Our investigation: Children who have left armed forces and groups in North Kivu

On 24 January 2014, Yoka Brandt, Deputy Executive Director of UNICEF in the DRC, visited CAJED, a transit and orientation centre for children who have left armed forces and groups.

It was a chance for us child reporters to understand how children who have lived through such atrocities can rebuild themselves and rediscover hope.



In our province, numerous children have been forcefully recruited into armed groups or forces. It is a serious violation of their rights and CAJED helps those who have managed to get out to rediscover a normal life.


Since 2004 CAJED and its host families with the support of UNICEF have registered 7,000 children and as of today, around 6,000 have been reunited with their family. Here, the children are busy in the morning with educational activities including literacy, getting them back to the right level, and also introductory activities to small jobs which give them a skilled hand, others do artistic activities such as music and folk dances; in the afternoon, they do sport”, Gilbert Munda, CAJED coordinator, explained to us.

The task then consists of re-finding their families and integrating them back into their communities to give them a second chance.

“Despite the ordeals they have been through, these children are strong. They have inspiration, opportunities, hope and new ideas. It’s fantastic, this motivates us to redouble our efforts to help them to rebuild”, Madame Brandt told us smiling.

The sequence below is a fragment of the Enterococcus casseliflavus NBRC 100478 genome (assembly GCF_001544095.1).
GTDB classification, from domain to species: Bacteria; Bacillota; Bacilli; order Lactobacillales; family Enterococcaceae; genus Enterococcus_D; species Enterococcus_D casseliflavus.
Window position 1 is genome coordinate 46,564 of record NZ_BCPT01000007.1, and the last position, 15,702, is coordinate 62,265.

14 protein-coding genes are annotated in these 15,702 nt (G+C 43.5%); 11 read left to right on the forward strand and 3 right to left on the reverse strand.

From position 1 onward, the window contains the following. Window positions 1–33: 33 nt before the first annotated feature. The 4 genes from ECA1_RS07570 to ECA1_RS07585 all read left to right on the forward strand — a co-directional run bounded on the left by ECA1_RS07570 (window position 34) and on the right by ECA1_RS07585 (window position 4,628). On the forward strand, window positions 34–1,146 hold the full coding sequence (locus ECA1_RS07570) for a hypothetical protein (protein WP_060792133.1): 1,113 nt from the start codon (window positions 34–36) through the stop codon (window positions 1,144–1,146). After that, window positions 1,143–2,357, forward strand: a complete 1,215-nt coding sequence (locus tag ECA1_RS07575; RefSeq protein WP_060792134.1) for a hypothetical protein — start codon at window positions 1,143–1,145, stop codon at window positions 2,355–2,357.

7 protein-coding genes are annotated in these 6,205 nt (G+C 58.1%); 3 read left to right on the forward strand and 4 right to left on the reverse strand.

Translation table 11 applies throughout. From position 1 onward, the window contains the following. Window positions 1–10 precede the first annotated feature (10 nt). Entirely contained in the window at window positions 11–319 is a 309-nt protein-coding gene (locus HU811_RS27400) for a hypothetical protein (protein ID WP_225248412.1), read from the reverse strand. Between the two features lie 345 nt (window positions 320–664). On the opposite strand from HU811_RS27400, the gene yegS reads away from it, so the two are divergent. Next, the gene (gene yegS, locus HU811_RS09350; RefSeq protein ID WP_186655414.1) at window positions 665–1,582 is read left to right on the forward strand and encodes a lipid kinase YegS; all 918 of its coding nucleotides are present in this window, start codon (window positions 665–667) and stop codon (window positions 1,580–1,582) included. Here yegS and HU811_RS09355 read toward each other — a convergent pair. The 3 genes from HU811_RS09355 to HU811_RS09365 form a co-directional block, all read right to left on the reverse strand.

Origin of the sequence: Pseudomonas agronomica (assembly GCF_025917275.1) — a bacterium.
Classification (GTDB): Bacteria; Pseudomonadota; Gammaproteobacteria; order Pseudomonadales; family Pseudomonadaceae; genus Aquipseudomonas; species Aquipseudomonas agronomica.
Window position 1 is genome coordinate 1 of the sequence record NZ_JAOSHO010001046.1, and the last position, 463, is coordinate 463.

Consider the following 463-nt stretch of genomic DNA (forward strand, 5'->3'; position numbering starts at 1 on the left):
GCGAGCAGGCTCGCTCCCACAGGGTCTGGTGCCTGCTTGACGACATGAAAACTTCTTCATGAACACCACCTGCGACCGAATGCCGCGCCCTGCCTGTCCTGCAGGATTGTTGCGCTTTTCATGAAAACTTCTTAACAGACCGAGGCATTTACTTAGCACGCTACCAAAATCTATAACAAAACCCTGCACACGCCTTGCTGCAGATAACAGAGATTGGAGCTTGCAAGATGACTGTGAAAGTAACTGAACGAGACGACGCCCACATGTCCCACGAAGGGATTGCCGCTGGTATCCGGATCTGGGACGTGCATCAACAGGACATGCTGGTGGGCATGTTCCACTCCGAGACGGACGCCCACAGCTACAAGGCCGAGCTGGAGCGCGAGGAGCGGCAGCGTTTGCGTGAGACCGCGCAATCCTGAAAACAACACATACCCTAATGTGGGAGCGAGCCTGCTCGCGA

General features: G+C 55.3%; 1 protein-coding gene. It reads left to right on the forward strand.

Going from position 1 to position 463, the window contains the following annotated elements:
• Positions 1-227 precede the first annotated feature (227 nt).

We then questioned the representative of UNICEF in the DRC, Madame Bentein. According to her, it is very important to prevent recruitment in the first place and peace is the best protection for these children.


It is very important that peace returns. We will then be able to achieve lasting work to refurbish schools, health centres and enable young people to find a job so that they can properly integrate into society”, Madame Bentein explained to us.

Here you have the wish of all child reporters.

A child should not be caught up in war.

A child has rights.

We call for peace for the respect of these rights.

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Carine a 18 ans et elle est Enfant Reporter de Goma. Elle est en 1ere avec une spécialisation en informatique. Passionnée de prise d’images et de rédaction d’histoires à caractère humain, Carine croit qu’à travers ces canaux elle pourra contribuer au respect des droits des enfants de la RDC en général et du Nord-kivu en particulier.

Carine is 18 years old and is a child reporter from Goma. She is in her sixth year of secondary education and is specialising in information technology. A keen photographer and writer of human interest stories, Carine believes that through these channels she will be able to contribute to the respect of children’s rights in the DRC in general and in North-Kivu in particular.

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